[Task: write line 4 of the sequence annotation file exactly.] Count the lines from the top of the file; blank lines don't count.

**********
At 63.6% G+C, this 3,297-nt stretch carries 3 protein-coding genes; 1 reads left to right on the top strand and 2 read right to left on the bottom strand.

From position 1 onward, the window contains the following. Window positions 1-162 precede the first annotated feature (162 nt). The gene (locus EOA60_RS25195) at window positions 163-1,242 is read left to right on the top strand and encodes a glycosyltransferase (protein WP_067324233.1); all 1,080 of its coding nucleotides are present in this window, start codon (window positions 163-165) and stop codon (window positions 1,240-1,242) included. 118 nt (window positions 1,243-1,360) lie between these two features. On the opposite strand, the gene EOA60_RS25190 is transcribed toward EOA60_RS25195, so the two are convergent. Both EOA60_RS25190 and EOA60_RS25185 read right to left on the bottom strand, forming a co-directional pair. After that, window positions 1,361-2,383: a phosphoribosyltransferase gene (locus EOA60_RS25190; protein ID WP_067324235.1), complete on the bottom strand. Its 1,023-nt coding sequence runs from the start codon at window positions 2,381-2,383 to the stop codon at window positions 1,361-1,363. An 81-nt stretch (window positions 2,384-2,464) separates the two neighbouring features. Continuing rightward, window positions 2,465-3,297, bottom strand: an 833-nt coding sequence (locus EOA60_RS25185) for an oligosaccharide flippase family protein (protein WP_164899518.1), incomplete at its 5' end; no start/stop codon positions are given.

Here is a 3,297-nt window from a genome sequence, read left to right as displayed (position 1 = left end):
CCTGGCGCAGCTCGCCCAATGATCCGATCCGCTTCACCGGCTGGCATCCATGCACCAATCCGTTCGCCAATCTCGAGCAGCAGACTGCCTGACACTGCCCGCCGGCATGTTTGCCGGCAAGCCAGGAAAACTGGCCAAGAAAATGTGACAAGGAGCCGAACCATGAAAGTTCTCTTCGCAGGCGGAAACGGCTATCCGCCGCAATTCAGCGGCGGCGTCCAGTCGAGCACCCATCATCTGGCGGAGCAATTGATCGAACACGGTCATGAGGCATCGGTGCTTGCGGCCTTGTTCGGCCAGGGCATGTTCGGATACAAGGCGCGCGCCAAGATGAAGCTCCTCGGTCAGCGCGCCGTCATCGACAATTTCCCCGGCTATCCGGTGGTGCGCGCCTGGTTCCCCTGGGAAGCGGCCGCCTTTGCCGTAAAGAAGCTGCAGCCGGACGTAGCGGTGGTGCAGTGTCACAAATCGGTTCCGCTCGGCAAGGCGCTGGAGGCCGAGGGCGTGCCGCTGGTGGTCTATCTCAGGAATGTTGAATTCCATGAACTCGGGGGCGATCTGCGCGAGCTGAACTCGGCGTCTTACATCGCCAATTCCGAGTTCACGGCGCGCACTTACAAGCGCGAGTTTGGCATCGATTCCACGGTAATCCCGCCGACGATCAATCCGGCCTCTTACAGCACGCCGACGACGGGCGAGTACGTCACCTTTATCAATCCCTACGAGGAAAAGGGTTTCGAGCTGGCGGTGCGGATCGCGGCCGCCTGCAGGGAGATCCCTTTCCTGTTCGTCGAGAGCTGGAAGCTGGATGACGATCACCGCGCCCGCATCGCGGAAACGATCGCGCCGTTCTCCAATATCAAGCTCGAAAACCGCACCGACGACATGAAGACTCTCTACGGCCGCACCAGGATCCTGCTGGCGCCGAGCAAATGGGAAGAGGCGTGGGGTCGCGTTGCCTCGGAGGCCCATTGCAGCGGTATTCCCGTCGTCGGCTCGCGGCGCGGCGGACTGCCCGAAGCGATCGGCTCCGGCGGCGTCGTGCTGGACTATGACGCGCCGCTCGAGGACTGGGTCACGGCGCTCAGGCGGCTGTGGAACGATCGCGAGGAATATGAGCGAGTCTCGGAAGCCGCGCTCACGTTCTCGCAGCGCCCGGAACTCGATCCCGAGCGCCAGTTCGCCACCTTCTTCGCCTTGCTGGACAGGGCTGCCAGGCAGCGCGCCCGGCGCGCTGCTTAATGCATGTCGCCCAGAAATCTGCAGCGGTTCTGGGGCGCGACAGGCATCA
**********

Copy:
CCTGGCGCAGCTCGCCCAATGATCCGATCCGCTTCACCGGCTGGCATCCATGCACCAATCCGTTCGCCAATCTCGAGCAGCAGACTGCCTGACACTGCCCGCCGGCATGTTTGCCGGCAAGCCAGGAAAACTGGCCAAGAAAATGTGACAAGGAGCCGAACCATGAAAGTTCTCTTCGCAGGCGGAAACGGCTATCCGCCGCAATTCAGCGGCGGCGTCCAGTCGAGCACCCATCATCTGGCGGAGCAATTGATCGAACACGGTCATGAGGCATCGGTGCTTGCGGCCTTGTTCGGCCAGGGCATGTTCGGATACAAGGCGCGCGCCAAGATGAAGCTCCTCGGTCAGCGCGCCGTCATCGACAATTTCCCCGGCTATCCGGTGGTGCGCGCCTGGTTCCCCTGGGAAGCGGCCGCCTTTGCCGTAAAGAAGCTGCAGCCGGACGTAGCGGTGGTGCAGTGTCACAAATCGGTTCCGCTCGGCAAGGCGCTGGAGGCCGAGGGCGTGCCGCTGGTGGTCTATCTCAGGAATGTTGAATTCCATGAACTCGGGGGCGATCTGCGCGAGCTGAACTCGGCGTCTTACATCGCCAATTCCGAGTTCACGGCGCGCACTTACAAGCGCGAGTTTGGCATCGATTCCACGGTAATCCCGCCGACGATCAATCCGGCCTCTTACAGCACGCCGACGACGGGCGAGTACGTCACCTTTATCAATCCCTACGAGGAAAAGGGTTTCGAGCTGGCGGTGCGGATCGCGGCCGCCTGCAGGGAGATCCCTTTCCTGTTCGTCGAGAGCTGGAAGCTGGATGACGATCACCGCGCCCGCATCGCGGAAACGATCGCGCCGTTCTCCAATATCAAGCTCGAAAACCGCACCGACGACATGAAGACTCTCTACGGCCGCACCAGGATCCTGCTGGCGCCGAGCAAATGGGAAGAGGCGTGGGGTCGCGTTGCCTCGGAGGCCCATTGCAGCGGTATTCCCGTCGTCGGCTCGCGGCGCGGCGGACTGCCCGAAGCGATCGGCTCCGGCGGCGTCGTGCTGGACTATGACGCGCCGCTCGAGGACTGGGTCACGGCGCTCAGGCGGCTGTGGAACGATCGCGAGGAATATGAGCGAGTCTCGGAAGCCGCGCTCACGTTCTCGCAGCGCCCGGAACTCGATCCCGAGCGCCAGTTCGCCACCTTCTTCGCCTTGCTGGACAGGGCTGCCAGGCAGCGCGCCCGGCGCGCTGCTTAATGCATGTCGCCCAGAAATCTGCAGCGGTTCTGGGGCGCGACAGGCATCA